An interpretation of the rule of law that allows a judge to deviate from the usual meaning of a word in order to avoid an inappropriate, illogical or absurd result The court ruled that no one should benefit from a crime and therefore applied the golden rule to prevent an undesirable outcome. In U.S. v. Palma, while the Eighth Judicial District condemned the Golden Rule, noted that “a so-called `golden rule` argument, which asks jurors to put themselves in the shoes of one party, is generally condemned because it encourages the jury to deviate from neutrality and decide the case on the basis of personal interests and prejudices. rather than evidence.” The Golden Rule in English law is one of the rules of legal construction traditionally applied by English courts. The rule may be used to avoid the consequences of a literal interpretation of the wording of a statute where such an interpretation would lead to manifest absurdity or to a result contrary to the principles of public policy. The rule can be applied in two different ways, each called narrower approach and broader approach. In the landmark case, R v Allen of 1872, the defendant was charged with bigamy under section 57 of the Offences Against the Person Act 1861, which criminalized marrying while the spouse was still alive and not divorced. The court ruled that the word “marry” in this context could not mean “legally marry” because it could never apply to someone who was already married to someone else. To understand the provision, the word must be interpreted as meaning “to go through a second marriage.”  In a broader sense, the rule can be used to avoid a result contrary to the principles of public policy, even if prima facie words can have only one meaning.
The rule was applied to this effect in Re Sigsworth in 1935 as part of the Administration of Estates Act 1925. A man had murdered his mother and then committed suicide. According to the clear provisions of Article 46, since she had died without an inheritance, her murderer had essentially inherited all of her property, which would then have passed on to her descendants. This was disputed by other members of the woman`s family. The court applied the golden rule to rule in favour of family members and to prevent the son`s descendants from profiting from his crime on grounds of public order.  The rule applied in this particular case was subsequently enshrined in the Forfeiture Act 1982 and the Deceased Persons Estates Act 2011 (Forfeiture Rule and Right of Succession). The Golden Rule stems from the fundamental principle that courts must interpret the law “according to the intention of the person who made it” and that “the words of the law express the intention of Parliament.”  Therefore, the entire text of the Act provides the context in which a particular provision must be interpreted to resolve textual difficulties. This was first mentioned in 1828 by Justice Burton.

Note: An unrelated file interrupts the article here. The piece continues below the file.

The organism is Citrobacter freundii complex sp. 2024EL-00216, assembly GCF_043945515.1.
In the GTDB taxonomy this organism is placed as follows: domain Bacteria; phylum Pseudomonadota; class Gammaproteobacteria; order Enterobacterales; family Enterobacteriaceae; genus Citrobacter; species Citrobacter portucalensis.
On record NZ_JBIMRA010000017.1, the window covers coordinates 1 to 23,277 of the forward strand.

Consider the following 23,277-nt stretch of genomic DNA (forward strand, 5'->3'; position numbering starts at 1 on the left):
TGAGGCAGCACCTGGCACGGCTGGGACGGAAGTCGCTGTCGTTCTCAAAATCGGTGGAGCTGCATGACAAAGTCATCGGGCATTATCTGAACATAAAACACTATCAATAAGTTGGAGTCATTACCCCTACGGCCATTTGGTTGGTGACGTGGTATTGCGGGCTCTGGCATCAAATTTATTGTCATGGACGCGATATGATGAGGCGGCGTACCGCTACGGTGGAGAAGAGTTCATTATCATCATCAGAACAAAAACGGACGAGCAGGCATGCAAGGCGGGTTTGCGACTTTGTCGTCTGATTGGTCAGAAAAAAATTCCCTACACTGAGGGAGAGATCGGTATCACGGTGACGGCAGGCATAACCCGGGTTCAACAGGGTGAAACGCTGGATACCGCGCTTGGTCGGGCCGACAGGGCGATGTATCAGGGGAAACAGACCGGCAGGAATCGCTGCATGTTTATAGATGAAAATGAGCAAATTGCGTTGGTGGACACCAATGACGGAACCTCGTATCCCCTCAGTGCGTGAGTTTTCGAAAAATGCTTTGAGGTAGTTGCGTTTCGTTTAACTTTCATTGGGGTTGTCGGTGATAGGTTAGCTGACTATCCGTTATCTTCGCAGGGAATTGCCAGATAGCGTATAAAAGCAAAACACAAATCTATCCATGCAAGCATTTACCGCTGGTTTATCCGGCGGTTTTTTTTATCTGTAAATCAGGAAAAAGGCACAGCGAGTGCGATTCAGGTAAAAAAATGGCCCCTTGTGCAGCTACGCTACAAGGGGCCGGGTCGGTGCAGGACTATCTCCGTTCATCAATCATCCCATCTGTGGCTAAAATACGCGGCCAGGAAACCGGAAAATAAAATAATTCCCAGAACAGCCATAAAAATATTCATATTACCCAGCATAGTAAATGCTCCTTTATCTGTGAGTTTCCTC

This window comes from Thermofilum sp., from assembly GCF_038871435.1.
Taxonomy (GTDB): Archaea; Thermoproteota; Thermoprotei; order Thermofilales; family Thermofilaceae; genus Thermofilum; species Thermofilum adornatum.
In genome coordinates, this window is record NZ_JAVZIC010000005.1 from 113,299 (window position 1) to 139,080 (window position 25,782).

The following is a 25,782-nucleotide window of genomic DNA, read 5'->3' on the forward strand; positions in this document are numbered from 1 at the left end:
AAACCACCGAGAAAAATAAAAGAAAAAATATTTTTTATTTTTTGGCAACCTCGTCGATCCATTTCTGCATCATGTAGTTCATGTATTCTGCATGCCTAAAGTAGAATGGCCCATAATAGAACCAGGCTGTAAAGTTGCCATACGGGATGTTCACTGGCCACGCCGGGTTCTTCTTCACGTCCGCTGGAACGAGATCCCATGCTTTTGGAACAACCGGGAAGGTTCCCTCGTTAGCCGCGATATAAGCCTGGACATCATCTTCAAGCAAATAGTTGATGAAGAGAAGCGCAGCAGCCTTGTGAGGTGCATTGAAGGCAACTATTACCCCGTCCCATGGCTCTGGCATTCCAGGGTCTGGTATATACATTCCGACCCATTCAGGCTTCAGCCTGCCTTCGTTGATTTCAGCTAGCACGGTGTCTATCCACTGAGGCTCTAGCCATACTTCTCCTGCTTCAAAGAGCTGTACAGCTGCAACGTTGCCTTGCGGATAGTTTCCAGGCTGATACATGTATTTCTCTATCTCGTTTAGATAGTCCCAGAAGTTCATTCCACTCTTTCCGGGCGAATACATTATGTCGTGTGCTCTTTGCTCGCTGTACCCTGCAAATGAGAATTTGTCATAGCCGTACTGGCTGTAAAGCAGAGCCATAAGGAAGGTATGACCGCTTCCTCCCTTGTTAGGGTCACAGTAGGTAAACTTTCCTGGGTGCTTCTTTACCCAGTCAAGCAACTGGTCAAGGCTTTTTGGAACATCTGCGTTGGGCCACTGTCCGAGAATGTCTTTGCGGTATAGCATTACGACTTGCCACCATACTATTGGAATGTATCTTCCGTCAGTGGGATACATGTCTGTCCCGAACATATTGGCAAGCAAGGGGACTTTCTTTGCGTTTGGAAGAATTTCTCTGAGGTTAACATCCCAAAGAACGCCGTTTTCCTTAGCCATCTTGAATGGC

In the Irish case of Warburton v. Loveland: It is very useful to stick to the ordinary meaning of the words used and to the grammatical construction when interpreting a statute, unless it would be contrary to the intention of Parliament to draw inspiration from the law itself. or leads to obvious absurdity or disgust, in which case the language may be changed or altered to avoid such inconveniences, but no more.  I understand that this is a rule in the construction of methods, in the first case the grammatical meaning of words must be followed. If it contradicts or is inconsistent with the stated purpose or contradicts the stated purpose of the law or contains negligence, retaliation or inconsistency, the grammatical meaning must be modified, broadened or shortened. That kind of discomfort, but no more.  The policy case on the broad approach is Adler v. George of 1964, in which the defendant was charged with obstructing a military guard in the performance of his duties. To succeed, the prosecution had to prove that the act took place “in the vicinity” of a military installation. The respondent argued that “in the vicinity” meant “outside, near or in the vicinity” of the facility inside the facility, namely an RAF base. The court ruled that such an interpretation would lead to an absurd result, interpreting “in the vicinity” to include a person who is already on the premises.
  This was confirmed by the House of Lords in 1832.  Cite Warburton in the English case of Becke v Smith of 1836, Parke J.